Write scripts and memorise them on what you are going to say to students: " I saw you throw the pencil across the room. This is a verbal warning. You are off task. You need to make a better choice". If they know they will be leaving after two warnings, then they may make a better choice.

    Do not be afraid to send a reliable pupil to get help. There will be students in classes where they are removed on a regular basis and the school will know this.

    Once you get everyone working, go around the room and once you see someone producing some excellent work or showing positive behaviour, sign their planner/diary and put a sticker in it. Take their name and ensure you leave a note for their teacher.

    There will be some schools where the behaviour is so bad that might not ever crack it completely, or decide you don't want to go back.

    In the good schools, if you leave a note for the teacher or head of year stating what problems you have had, the best schools will follow it up and speak with the class. In the worst schools nothing is done.

    The appalling behaviour is not just a problem for supply teachers ; it is a major issue facing all teachers. No one teacher can do it alone. Again, in the best schools there will be people to help you and it is not a sign of weakness. I have helped others and people have helped me.

    It is a frightening place to be in when you have almost lost control of a class. Give yourself ten minutes to settle the group. If in ten minutes after all your strategies have failed, send a reliable student to reception to ask for assistance. It is the right thing to do and no one should expect you to cope with the impossible on your own. As I said above, the best schools will support you and the worst ones won't care. As you go, you will decide which ones you want to work at and the ones you won't go back to.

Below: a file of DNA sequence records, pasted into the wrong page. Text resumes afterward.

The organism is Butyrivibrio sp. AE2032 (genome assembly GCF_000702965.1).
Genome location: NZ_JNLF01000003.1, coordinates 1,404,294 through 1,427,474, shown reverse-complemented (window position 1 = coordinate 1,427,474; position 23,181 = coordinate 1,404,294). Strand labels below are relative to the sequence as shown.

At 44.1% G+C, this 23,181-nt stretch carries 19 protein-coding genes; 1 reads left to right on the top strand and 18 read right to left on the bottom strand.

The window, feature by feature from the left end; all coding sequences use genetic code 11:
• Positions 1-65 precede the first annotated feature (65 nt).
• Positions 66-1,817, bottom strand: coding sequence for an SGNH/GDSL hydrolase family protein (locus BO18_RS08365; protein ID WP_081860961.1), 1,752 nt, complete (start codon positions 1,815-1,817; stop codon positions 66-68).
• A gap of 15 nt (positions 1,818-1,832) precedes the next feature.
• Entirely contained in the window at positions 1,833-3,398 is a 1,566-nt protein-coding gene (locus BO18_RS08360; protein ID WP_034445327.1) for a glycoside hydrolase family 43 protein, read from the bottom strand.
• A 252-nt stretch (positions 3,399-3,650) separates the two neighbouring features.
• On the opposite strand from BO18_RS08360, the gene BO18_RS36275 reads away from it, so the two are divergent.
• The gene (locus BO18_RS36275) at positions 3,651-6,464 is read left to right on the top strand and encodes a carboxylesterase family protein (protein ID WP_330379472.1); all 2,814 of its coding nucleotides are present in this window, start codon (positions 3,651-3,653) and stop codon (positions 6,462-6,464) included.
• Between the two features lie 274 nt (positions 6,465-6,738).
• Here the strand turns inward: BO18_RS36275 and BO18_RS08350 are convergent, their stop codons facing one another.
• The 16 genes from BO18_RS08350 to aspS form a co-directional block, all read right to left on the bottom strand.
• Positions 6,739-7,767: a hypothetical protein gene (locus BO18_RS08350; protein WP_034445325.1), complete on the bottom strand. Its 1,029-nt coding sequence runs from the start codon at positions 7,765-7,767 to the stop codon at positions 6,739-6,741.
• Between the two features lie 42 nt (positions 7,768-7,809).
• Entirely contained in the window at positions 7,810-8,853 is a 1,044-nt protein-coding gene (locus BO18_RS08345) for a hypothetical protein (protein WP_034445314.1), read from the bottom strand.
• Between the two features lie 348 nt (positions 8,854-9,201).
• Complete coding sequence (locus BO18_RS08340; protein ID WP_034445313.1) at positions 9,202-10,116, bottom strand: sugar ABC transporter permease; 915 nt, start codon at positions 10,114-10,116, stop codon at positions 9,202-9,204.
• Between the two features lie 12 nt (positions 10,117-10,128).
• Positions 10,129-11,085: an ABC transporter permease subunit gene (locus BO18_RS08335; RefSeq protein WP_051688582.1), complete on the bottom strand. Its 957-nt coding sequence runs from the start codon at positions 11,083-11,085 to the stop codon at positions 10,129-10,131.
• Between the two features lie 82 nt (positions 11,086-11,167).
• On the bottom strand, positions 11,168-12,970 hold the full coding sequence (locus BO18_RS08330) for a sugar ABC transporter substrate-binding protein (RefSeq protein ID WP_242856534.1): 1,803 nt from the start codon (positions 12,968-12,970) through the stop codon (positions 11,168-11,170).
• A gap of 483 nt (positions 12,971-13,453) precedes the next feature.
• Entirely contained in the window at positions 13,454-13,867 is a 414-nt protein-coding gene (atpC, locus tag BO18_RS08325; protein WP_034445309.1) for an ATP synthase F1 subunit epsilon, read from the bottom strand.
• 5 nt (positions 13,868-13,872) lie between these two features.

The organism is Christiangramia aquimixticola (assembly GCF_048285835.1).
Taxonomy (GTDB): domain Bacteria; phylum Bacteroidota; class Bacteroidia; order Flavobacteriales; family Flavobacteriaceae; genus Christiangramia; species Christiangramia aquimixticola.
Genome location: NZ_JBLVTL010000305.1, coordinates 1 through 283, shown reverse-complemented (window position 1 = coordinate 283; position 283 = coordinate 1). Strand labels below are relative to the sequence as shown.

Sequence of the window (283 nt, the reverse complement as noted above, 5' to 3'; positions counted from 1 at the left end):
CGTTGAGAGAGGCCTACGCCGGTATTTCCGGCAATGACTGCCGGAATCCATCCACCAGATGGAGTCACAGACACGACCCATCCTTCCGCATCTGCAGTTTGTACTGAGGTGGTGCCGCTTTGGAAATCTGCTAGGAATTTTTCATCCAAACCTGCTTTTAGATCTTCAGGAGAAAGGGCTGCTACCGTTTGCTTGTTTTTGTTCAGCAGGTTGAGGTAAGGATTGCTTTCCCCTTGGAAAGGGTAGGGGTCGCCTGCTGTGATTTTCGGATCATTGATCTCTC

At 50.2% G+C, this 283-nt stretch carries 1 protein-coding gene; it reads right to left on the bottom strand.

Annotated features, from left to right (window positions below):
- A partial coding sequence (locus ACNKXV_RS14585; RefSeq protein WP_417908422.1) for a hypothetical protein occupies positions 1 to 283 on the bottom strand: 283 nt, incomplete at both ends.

Hi erinm14

    I can highly recommend a company to you called Pivotal Education run by Paul Dix. You can google Pivotal Education and you will find their web site. They are specialists in providing behaviour management courses and I took one of their online courses called Taking Care of Behaviour ( there is also a book of the same name that goes with the course and you can buy that as a reference). The course is reasonably priced and you can do it online and take six months to complete it although you can take less time; it took me about six weeks to complete. I can honestly say that course saved my sanity.

    What you are experiencing is quite usual for people new to supply since as you know managing or leading classes you have never met is quite different to teaching classes you know: you only have seconds or minutes to make decisions and many times the schools won't give you the information you need. However, the more you do it, the better you will get at it ; you will get better, but it will take a lot of work and resolve. My tips are the following:

    I know this sounds rather basic, but look at what you are wearing. If you look presentable in a suit ( and it doesn't have to be an expensive one) you are going to have more confidence and it is a signal that you mean business.

    Think about your posture and where you are standing. When the students arrive, ensure everyone is seated before you start and ensure you are standing in the centre of the room making eye contact with all the students. If you have time before they arrive, write your name on the board, and your three top rules. Mine are:

    Follow instructions fast

    Stay on task

    Work without disturbing others.